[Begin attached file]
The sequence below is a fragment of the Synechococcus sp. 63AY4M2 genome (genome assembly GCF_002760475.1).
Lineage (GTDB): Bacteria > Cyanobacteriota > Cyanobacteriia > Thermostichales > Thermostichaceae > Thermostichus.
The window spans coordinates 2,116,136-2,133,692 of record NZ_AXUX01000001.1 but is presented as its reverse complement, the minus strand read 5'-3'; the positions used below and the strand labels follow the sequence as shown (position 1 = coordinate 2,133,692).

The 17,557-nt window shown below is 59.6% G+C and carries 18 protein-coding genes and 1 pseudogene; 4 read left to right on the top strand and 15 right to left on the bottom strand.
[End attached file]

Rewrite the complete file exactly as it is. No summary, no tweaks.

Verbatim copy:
The sequence below is a fragment of the Synechococcus sp. 63AY4M2 genome (genome assembly GCF_002760475.1).
Lineage (GTDB): Bacteria > Cyanobacteriota > Cyanobacteriia > Thermostichales > Thermostichaceae > Thermostichus.
The window spans coordinates 2,116,136-2,133,692 of record NZ_AXUX01000001.1 but is presented as its reverse complement, the minus strand read 5'-3'; the positions used below and the strand labels follow the sequence as shown (position 1 = coordinate 2,133,692).

The 17,557-nt window shown below is 59.6% G+C and carries 18 protein-coding genes and 1 pseudogene; 4 read left to right on the top strand and 15 right to left on the bottom strand.